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### Section 5.4 : More Substitution Rule

In order to allow these pages to be displayed on the web we’ve broken the substitution rule examples into two sections. The previous section contains the introduction to the substitution rule and some fairly basic examples. The examples in this section tend towards the slightly more difficult side. Also, we’ll not be putting quite as much explanation into the solutions here as we did in the previous section.

In the first couple of sets of problems in this section the difficulty is not with the actual integration itself, but with the set up for the integration. Most of the integrals are fairly simple and most of the substitutions are fairly simple. The problems arise in getting the integral set up properly for the substitution(s) to be done. Once you see how these are done it’s easy to see what you have to do, but the first time through these can cause problems if you aren’t on the lookout for potential problems.

- \( \displaystyle \int{{{{\bf{e}}^{2t}} + \sec \left( {2t} \right)\tan \left( {2t} \right)\,dt}}\)
- \( \displaystyle \int{{\sin \left( t \right)\left( {4{{\cos }^3}\left( t \right) + 6{{\cos }^2}\left( t \right) - 8} \right)\,dt}}\)
- \( \displaystyle \int{{x\cos \left( {{x^2} + 1} \right) + \frac{x}{{{x^2} + 1}}\,dx}}\)

This first integral has two terms in it and both will require the same substitution. This means that we won’t have to do anything special to the integral. One of the more common “mistakes” here is to break the integral up and do a separate substitution on each part. This isn’t really mistake but will definitely increase the amount of work we’ll need to do. So, since both terms in the integral use the same substitution we’ll just do everything as a single integral using the following substitution.

\[u = 2t \hspace{0.5in} du = 2dt\hspace{0.25in} \Rightarrow \hspace{0.25in}\,\,dt = \frac{1}{2}du\]The integral is then,

\[\begin{align*}\int{{{{\bf{e}}^{2t}} + \sec \left( {2t} \right)\tan \left( {2t} \right)\,dt}} & = \frac{1}{2}\int{{{{\bf{e}}^u} + \sec \left( u \right)\tan \left( u \right)\,du}}\\ & = \frac{1}{2}\left( {{{\bf{e}}^u} + \sec \left( u \right)} \right) + c\\ & = \frac{1}{2}\left( {{{\bf{e}}^{2t}} + \sec \left( {2t} \right)} \right) + c\end{align*}\]Often a substitution can be used multiple times in an integral so don’t get excited about that if it happens. Also note that since there was a \(\frac{1}{2}\) in front of the whole integral there must also be a \(\frac{1}{2}\) in front of the answer from the integral.

b \( \displaystyle \int{{\sin \left( t \right)\left( {4{{\cos }^3}\left( t \right) + 6{{\cos }^2}\left( t \right) - 8} \right)\,dt}}\) Show Solution

This integral is similar to the previous one, but it might not look like it at first glance. Here is the substitution for this problem,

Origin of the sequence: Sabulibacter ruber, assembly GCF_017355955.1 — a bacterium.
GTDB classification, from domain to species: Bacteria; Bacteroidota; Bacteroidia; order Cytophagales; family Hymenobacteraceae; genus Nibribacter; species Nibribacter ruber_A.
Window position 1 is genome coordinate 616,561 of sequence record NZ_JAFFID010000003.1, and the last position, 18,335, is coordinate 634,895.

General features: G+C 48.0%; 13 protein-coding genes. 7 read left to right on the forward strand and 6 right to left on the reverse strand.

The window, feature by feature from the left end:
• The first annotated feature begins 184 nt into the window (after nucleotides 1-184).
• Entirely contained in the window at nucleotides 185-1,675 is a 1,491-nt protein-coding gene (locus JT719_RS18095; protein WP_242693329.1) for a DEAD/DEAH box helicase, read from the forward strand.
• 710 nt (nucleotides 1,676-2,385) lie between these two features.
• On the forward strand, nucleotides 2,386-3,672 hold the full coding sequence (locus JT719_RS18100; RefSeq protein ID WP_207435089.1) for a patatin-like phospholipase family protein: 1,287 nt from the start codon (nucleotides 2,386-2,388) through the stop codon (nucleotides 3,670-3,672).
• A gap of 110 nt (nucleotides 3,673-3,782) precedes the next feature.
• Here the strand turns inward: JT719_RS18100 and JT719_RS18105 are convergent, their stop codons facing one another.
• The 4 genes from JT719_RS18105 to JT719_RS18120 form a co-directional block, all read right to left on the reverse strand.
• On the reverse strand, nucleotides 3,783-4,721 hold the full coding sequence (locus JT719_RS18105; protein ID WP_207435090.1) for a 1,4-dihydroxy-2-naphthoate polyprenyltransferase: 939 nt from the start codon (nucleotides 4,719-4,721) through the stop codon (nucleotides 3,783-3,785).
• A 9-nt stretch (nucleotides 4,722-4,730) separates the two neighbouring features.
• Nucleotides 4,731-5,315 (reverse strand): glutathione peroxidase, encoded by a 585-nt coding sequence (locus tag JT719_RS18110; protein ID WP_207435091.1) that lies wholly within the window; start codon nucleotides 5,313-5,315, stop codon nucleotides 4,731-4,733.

\[u = \cos \left( t \right)\hspace{0.25in}\,\,\,\,\,du = - \sin \left( t \right)dt\hspace{0.25in} \Rightarrow \hspace{0.25in}\sin \left( t \right)dt = - du\]We’ll plug the substitution into the problem twice (since there are two cosines) and will only work because there is a sine multiplying everything. Without that sine in front we would not be able to use this substitution.

The integral in this case is,

\[\begin{align*}\int{{\sin \left( t \right)\left( {4{{\cos }^3}\left( t \right) + 6{{\cos }^2}\left( t \right) - 8} \right)\,dt}} & = - \int{{4{u^3} + 6{u^2}}} - 8\,du\\ & = - \left( {{u^4} + 2{u^3} - 8u} \right) + c\\ & = - \left( {{{\cos }^4}\left( t \right) + 2{{\cos }^3}\left( t \right) - 8\cos \left( t \right)} \right) + c\end{align*}\]Again, be careful with the minus sign in front of the whole integral.

c \( \displaystyle \int{{x\cos \left( {{x^2} + 1} \right) + \frac{x}{{{x^2} + 1}}\,dx}}\) Show Solution

It should be fairly clear that each term in this integral will use the same substitution, but let’s rewrite things a little to make things really clear.

\[ \displaystyle \int{{x\cos \left( {{x^2} + 1} \right) + \frac{x}{{{x^2} + 1}}\,dx}} = \int{{x\left( {\cos \left( {{x^2} + 1} \right) + \frac{1}{{{x^2} + 1}}} \right)\,dx}}\]Since each term had an \(x\) in it and we’ll need that for the differential we factored that out of both terms to get it into the front. This integral is now very similar to the previous one. Here’s the substitution.

\[u = {x^2} + 1 \hspace{0.5in} du = 2x\,dx\hspace{0.25in}\,\,\,\,\,\,\,\, \Rightarrow \,\hspace{0.25in}\,\hspace{0.25in}x\,dx = \frac{1}{2}du\]The integral is,

\[\begin{align*}\int{{x\cos \left( {{x^2} + 1} \right) + \frac{x}{{{x^2} + 1}}\,dx}} & = \frac{1}{2}\int{{\cos \left( u \right) + \frac{1}{u}\,du}}\\ & = \frac{1}{2}\left( {\sin \left( u \right) + \ln \left| u \right|} \right) + c\\ & = \frac{1}{2}\left( {\sin \left( {{x^2} + 1} \right) + \ln \left| {{x^2} + 1} \right|} \right) + c\end{align*}\]So, as we’ve seen in the previous set of examples sometimes we can use the same substitution more than once in an integral and doing so will simplify the work.